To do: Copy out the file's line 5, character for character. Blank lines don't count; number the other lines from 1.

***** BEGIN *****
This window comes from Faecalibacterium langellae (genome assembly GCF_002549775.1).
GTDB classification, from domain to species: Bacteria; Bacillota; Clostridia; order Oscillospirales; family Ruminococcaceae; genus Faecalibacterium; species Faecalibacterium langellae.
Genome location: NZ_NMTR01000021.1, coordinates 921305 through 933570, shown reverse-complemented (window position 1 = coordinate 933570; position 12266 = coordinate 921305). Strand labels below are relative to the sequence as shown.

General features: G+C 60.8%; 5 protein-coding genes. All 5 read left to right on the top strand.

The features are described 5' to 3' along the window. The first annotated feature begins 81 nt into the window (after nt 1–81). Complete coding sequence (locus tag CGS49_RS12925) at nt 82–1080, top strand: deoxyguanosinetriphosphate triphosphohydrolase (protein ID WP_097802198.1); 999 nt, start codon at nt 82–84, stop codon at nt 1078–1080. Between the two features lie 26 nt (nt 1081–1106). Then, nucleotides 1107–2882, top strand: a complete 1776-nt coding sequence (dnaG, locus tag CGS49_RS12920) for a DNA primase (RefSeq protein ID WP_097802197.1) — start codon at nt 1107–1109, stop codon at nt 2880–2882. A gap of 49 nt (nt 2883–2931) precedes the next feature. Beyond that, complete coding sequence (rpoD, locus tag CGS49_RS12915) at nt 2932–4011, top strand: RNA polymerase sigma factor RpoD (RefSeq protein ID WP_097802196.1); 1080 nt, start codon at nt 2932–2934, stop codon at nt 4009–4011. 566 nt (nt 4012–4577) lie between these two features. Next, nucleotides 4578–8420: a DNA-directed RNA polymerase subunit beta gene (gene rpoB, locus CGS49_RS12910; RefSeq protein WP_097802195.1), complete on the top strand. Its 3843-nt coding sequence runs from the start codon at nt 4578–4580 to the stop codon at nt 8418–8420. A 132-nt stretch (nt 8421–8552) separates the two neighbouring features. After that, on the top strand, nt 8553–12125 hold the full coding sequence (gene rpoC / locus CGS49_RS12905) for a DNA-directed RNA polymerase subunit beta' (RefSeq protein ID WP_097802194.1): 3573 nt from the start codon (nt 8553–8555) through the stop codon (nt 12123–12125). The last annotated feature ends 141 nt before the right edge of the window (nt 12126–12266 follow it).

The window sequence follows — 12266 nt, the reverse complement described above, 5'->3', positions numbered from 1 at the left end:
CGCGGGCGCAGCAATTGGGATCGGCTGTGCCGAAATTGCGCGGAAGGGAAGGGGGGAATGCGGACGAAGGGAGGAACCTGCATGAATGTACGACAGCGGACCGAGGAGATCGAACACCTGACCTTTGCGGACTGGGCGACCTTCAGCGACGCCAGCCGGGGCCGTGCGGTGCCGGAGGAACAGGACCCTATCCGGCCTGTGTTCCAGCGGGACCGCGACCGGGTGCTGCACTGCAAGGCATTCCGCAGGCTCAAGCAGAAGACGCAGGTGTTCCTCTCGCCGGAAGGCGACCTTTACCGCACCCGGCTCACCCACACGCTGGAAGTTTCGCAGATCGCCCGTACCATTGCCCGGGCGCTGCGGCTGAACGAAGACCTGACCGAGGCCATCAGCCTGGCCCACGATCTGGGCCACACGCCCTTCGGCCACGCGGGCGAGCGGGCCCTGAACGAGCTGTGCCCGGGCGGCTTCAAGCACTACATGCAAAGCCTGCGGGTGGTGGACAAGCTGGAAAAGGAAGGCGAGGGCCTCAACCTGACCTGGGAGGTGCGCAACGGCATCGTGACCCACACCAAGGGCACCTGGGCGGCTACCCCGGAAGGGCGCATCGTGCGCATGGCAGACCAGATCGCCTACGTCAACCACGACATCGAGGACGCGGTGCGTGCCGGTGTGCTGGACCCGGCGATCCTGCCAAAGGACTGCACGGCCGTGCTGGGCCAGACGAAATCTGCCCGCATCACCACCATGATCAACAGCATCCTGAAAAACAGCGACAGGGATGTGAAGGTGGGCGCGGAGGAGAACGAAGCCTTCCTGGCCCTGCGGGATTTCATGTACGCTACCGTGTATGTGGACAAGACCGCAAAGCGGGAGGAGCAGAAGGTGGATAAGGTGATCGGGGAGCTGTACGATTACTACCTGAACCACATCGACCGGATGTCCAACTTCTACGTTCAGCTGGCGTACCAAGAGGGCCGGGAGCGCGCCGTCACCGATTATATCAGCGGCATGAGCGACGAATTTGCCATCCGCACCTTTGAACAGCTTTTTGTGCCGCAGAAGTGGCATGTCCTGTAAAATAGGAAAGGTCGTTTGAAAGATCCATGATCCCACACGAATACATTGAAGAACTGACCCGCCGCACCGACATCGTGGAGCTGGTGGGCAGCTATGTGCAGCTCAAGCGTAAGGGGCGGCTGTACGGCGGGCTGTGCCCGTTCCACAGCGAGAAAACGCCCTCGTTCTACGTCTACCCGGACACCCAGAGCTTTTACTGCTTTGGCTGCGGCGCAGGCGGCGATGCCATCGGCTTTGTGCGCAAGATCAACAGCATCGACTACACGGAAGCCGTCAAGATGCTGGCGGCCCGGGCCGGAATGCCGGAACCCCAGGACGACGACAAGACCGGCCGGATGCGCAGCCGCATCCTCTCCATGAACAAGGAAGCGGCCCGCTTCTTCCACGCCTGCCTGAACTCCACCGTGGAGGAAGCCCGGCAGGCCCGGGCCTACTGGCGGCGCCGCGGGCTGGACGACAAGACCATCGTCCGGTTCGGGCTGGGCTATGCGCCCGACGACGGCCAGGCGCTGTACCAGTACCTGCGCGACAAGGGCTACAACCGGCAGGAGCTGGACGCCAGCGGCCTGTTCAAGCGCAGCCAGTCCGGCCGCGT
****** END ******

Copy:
The features are described 5' to 3' along the window. The first annotated feature begins 81 nt into the window (after nt 1–81). Complete coding sequence (locus tag CGS49_RS12925) at nt 82–1080, top strand: deoxyguanosinetriphosphate triphosphohydrolase (protein ID WP_097802198.1); 999 nt, start codon at nt 82–84, stop codon at nt 1078–1080. Between the two features lie 26 nt (nt 1081–1106). Then, nucleotides 1107–2882, top strand: a complete 1776-nt coding sequence (dnaG, locus tag CGS49_RS12920) for a DNA primase (RefSeq protein ID WP_097802197.1) — start codon at nt 1107–1109, stop codon at nt 2880–2882. A gap of 49 nt (nt 2883–2931) precedes the next feature. Beyond that, complete coding sequence (rpoD, locus tag CGS49_RS12915) at nt 2932–4011, top strand: RNA polymerase sigma factor RpoD (RefSeq protein ID WP_097802196.1); 1080 nt, start codon at nt 2932–2934, stop codon at nt 4009–4011. 566 nt (nt 4012–4577) lie between these two features. Next, nucleotides 4578–8420: a DNA-directed RNA polymerase subunit beta gene (gene rpoB, locus CGS49_RS12910; RefSeq protein WP_097802195.1), complete on the top strand. Its 3843-nt coding sequence runs from the start codon at nt 4578–4580 to the stop codon at nt 8418–8420. A 132-nt stretch (nt 8421–8552) separates the two neighbouring features. After that, on the top strand, nt 8553–12125 hold the full coding sequence (gene rpoC / locus CGS49_RS12905) for a DNA-directed RNA polymerase subunit beta' (RefSeq protein ID WP_097802194.1): 3573 nt from the start codon (nt 8553–8555) through the stop codon (nt 12123–12125). The last annotated feature ends 141 nt before the right edge of the window (nt 12126–12266 follow it).